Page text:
Mark D. White
In this morning's Wall Street Journal, James Bovard pokes a little fun at the US government's plans for measuring gross domesic happiness (of which Nicolas Sarkozy was a leading advocate), pointing to how well they currently measure the myriad economic statistics regarding things that aren't entirely subjective. Many economists take this very seriously, however; as it happens, I'm currently working on several projects that, to some extent, deal with this issue (as is Deirdre McCloskey, if I remember correctly). The literature is recent but already vast: a marvelous summary and critique can be found in Daniel Hausman's 2010 Economics and Philosophy article, "Hedonism and Welfare Economics."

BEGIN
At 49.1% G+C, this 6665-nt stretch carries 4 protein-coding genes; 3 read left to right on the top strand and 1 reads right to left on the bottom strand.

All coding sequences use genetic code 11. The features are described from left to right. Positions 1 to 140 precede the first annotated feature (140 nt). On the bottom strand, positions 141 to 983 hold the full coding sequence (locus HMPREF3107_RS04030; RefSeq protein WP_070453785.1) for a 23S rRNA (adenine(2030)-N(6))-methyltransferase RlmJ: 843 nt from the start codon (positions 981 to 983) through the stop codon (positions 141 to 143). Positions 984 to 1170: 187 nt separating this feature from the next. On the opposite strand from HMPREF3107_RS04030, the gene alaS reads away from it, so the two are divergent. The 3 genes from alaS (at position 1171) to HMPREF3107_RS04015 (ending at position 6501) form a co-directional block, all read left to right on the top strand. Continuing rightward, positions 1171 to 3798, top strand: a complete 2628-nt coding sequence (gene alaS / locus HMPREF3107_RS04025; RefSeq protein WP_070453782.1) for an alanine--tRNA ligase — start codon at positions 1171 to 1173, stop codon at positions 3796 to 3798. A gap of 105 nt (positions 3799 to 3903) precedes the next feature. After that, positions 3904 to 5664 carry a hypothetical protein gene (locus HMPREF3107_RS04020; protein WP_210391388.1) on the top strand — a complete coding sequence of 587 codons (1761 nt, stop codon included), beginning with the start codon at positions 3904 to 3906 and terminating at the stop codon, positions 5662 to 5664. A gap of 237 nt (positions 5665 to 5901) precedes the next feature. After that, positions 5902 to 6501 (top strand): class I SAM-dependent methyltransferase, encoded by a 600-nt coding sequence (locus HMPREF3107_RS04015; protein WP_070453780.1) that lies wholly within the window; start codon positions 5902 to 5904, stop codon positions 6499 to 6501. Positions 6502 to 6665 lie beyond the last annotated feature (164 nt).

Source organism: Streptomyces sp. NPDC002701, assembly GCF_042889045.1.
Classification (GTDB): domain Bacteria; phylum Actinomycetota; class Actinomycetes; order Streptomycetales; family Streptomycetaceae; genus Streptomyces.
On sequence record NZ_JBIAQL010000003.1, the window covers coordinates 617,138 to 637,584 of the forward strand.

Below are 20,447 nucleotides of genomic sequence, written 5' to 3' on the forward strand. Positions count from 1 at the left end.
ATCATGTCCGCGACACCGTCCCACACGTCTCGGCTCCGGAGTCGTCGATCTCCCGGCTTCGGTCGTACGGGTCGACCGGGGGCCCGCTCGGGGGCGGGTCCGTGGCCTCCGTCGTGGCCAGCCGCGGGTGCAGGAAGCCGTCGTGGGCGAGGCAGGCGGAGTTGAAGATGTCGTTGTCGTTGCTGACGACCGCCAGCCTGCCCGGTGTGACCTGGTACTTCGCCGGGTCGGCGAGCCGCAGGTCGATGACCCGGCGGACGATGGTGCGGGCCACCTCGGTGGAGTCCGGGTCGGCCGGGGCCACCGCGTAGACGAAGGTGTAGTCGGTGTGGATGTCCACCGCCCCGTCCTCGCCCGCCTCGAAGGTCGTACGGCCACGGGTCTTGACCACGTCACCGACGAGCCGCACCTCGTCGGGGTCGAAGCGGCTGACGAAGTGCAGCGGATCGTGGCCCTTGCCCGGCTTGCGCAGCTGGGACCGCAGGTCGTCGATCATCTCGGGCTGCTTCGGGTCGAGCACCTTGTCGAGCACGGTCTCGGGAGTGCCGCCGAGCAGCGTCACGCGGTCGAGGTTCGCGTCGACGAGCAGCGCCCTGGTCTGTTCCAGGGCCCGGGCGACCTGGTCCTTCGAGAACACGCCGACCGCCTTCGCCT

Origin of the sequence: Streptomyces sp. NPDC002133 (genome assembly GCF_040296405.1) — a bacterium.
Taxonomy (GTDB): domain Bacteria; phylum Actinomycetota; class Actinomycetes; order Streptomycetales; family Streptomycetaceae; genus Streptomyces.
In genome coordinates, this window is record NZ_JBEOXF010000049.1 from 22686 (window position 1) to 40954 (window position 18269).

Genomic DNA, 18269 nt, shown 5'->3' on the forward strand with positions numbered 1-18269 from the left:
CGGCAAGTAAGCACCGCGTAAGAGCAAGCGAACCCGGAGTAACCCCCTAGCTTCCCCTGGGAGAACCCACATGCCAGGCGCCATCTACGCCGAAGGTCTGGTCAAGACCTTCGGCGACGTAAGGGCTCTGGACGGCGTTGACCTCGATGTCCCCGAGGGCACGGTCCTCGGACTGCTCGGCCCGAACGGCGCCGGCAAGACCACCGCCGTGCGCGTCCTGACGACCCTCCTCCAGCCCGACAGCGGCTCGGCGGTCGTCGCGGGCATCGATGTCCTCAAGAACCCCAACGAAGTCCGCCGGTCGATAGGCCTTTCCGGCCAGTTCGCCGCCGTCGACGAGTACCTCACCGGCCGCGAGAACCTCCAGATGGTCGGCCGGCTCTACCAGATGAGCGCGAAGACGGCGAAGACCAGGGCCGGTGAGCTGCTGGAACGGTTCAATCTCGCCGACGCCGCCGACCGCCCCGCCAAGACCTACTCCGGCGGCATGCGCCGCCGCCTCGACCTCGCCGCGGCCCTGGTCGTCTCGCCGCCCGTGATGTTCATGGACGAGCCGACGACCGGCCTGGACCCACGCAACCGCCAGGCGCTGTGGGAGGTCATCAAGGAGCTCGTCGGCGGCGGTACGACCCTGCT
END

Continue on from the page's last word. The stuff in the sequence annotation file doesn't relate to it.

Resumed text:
My take, in a nutshell, is that measuring happiness is neither feasible nor desirable. It is not feasible because happiness is irreconciliably multifaceted (along several dimensions) and inescapably subjective. It is not desirable because any official focus on happiness violates ideals of liberal neutrality and personal autonomy regarding persons' individual pursuit of the "good life," and the measurement of such can only lead to excessive government manipulation (if not paternalism) towards that imposed end (as Bovard describes). Rather, institutions should be established and maintained to ensure that person have the maximal capacity to make choices in pursuit of their own interests consistent with all others doing the same. Only such a system can ensure respect for persons' own interests and the choices they make towards them.